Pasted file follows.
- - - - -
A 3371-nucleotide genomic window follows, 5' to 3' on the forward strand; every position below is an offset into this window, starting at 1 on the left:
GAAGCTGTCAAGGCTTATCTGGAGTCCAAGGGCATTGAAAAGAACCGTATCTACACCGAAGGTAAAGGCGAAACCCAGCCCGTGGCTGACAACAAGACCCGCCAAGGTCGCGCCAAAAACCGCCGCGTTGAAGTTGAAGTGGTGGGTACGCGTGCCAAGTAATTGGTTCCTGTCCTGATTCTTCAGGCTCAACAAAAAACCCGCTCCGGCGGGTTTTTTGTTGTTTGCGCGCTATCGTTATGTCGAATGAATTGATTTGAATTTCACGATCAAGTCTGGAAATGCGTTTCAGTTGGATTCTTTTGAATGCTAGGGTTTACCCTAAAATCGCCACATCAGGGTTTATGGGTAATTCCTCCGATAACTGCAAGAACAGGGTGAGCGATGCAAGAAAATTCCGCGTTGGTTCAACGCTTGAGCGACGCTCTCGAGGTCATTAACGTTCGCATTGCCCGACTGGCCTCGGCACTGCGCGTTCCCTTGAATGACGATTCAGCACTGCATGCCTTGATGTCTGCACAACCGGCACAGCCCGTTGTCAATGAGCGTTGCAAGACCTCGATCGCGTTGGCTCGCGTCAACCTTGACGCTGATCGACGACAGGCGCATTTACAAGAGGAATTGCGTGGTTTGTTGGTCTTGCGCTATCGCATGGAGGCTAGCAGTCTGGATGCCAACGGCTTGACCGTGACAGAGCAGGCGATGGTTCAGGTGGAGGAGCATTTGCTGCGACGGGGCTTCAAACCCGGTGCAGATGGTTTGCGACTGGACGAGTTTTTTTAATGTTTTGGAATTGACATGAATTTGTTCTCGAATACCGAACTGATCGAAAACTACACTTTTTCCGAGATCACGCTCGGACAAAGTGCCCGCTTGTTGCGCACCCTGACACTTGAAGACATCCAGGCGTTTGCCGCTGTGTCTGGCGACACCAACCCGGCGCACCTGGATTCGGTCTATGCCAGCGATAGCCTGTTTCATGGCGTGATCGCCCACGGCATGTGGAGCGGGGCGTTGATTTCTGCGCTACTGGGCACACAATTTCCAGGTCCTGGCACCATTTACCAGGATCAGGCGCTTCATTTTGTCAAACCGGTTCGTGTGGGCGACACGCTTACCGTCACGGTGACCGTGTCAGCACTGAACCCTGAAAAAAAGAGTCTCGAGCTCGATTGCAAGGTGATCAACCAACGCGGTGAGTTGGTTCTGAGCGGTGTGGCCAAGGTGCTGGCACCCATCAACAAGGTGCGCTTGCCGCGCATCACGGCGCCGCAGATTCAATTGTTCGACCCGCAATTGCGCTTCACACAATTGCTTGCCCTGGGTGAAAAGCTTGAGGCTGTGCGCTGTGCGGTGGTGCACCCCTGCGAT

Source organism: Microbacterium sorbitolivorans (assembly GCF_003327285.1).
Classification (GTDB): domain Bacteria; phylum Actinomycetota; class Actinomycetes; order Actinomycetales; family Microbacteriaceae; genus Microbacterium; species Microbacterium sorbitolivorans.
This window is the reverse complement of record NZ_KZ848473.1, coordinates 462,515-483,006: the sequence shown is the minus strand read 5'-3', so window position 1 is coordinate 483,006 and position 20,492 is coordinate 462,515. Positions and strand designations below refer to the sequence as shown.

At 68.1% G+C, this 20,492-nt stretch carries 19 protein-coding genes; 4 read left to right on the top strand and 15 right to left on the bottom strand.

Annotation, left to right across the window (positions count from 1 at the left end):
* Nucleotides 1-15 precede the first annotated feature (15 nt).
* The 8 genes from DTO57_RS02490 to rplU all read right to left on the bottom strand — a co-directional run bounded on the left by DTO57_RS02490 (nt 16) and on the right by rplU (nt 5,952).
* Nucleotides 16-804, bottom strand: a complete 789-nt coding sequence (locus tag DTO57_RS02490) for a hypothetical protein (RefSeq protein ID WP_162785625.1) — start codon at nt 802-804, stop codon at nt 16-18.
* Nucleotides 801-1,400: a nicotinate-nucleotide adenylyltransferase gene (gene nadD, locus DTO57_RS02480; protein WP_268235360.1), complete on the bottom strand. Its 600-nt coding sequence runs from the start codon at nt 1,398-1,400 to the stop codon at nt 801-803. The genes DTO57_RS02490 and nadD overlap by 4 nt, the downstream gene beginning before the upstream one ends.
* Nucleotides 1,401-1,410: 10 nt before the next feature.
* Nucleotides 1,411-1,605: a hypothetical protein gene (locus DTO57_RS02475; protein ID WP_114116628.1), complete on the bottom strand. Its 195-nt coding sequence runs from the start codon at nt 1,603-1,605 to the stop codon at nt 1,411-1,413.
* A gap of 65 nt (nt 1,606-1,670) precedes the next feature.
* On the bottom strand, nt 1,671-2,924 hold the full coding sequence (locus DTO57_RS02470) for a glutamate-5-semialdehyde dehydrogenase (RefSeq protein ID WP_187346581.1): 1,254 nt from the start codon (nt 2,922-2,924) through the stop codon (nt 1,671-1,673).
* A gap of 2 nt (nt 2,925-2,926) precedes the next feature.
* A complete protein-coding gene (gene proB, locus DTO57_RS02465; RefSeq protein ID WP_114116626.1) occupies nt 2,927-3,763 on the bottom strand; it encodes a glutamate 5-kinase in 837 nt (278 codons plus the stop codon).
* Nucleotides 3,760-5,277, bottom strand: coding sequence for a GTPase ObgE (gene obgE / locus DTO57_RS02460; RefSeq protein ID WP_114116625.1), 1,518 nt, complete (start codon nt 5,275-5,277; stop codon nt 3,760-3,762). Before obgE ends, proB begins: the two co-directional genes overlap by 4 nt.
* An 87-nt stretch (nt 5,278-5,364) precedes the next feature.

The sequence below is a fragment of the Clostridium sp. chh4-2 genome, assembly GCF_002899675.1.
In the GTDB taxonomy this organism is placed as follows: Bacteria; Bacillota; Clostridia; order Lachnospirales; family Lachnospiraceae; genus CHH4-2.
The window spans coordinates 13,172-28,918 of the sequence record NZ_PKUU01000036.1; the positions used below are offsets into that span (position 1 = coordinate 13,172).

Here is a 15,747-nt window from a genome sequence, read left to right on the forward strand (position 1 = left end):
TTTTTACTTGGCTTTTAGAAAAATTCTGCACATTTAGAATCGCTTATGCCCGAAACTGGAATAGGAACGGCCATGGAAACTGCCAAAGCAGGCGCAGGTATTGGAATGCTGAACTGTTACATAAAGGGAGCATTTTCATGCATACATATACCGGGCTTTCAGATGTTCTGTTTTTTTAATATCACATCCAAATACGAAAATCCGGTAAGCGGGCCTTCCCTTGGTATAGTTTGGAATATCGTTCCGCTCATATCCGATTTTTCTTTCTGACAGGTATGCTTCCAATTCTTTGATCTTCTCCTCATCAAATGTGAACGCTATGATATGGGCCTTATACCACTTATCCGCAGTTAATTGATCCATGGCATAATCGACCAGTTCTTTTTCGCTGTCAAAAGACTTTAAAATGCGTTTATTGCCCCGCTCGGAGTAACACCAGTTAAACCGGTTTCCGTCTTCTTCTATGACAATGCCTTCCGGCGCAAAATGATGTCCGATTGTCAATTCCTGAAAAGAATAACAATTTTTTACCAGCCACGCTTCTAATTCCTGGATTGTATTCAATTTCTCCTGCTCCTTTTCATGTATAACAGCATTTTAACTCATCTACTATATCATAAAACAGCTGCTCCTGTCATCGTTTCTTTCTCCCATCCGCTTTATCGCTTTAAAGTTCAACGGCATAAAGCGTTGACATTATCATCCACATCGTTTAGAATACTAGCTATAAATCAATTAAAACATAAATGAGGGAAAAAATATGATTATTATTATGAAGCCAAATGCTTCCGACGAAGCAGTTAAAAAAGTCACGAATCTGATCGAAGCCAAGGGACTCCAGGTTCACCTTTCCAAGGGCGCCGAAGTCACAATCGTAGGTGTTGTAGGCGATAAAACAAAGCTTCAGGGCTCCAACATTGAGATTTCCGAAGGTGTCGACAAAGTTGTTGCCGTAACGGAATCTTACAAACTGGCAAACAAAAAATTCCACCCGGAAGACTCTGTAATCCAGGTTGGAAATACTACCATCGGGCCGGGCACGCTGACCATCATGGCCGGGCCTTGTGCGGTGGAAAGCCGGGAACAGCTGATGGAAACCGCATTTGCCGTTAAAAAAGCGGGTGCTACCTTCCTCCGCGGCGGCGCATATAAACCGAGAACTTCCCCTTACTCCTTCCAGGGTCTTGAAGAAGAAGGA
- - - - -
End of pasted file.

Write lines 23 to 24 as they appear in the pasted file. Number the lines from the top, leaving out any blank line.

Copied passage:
Here is a 15,747-nt window from a genome sequence, read left to right on the forward strand (position 1 = left end):
TTTTTACTTGGCTTTTAGAAAAATTCTGCACATTTAGAATCGCTTATGCCCGAAACTGGAATAGGAACGGCCATGGAAACTGCCAAAGCAGGCGCAGGTATTGGAATGCTGAACTGTTACATAAAGGGAGCATTTTCATGCATACATATACCGGGCTTTCAGATGTTCTGTTTTTTTAATATCACATCCAAATACGAAAATCCGGTAAGCGGGCCTTCCCTTGGTATAGTTTGGAATATCGTTCCGCTCATATCCGATTTTTCTTTCTGACAGGTATGCTTCCAATTCTTTGATCTTCTCCTCATCAAATGTGAACGCTATGATATGGGCCTTATACCACTTATCCGCAGTTAATTGATCCATGGCATAATCGACCAGTTCTTTTTCGCTGTCAAAAGACTTTAAAATGCGTTTATTGCCCCGCTCGGAGTAACACCAGTTAAACCGGTTTCCGTCTTCTTCTATGACAATGCCTTCCGGCGCAAAATGATGTCCGATTGTCAATTCCTGAAAAGAATAACAATTTTTTACCAGCCACGCTTCTAATTCCTGGATTGTATTCAATTTCTCCTGCTCCTTTTCATGTATAACAGCATTTTAACTCATCTACTATATCATAAAACAGCTGCTCCTGTCATCGTTTCTTTCTCCCATCCGCTTTATCGCTTTAAAGTTCAACGGCATAAAGCGTTGACATTATCATCCACATCGTTTAGAATACTAGCTATAAATCAATTAAAACATAAATGAGGGAAAAAATATGATTATTATTATGAAGCCAAATGCTTCCGACGAAGCAGTTAAAAAAGTCACGAATCTGATCGAAGCCAAGGGACTCCAGGTTCACCTTTCCAAGGGCGCCGAAGTCACAATCGTAGGTGTTGTAGGCGATAAAACAAAGCTTCAGGGCTCCAACATTGAGATTTCCGAAGGTGTCGACAAAGTTGTTGCCGTAACGGAATCTTACAAACTGGCAAACAAAAAATTCCACCCGGAAGACTCTGTAATCCAGGTTGGAAATACTACCATCGGGCCGGGCACGCTGACCATCATGGCCGGGCCTTGTGCGGTGGAAAGCCGGGAACAGCTGATGGAAACCGCATTTGCCGTTAAAAAAGCGGGTGCTACCTTCCTCCGCGGCGGCGCATATAAACCGAGAACTTCCCCTTACTCCTTCCAGGGTCTTGAAGAAGAAGGA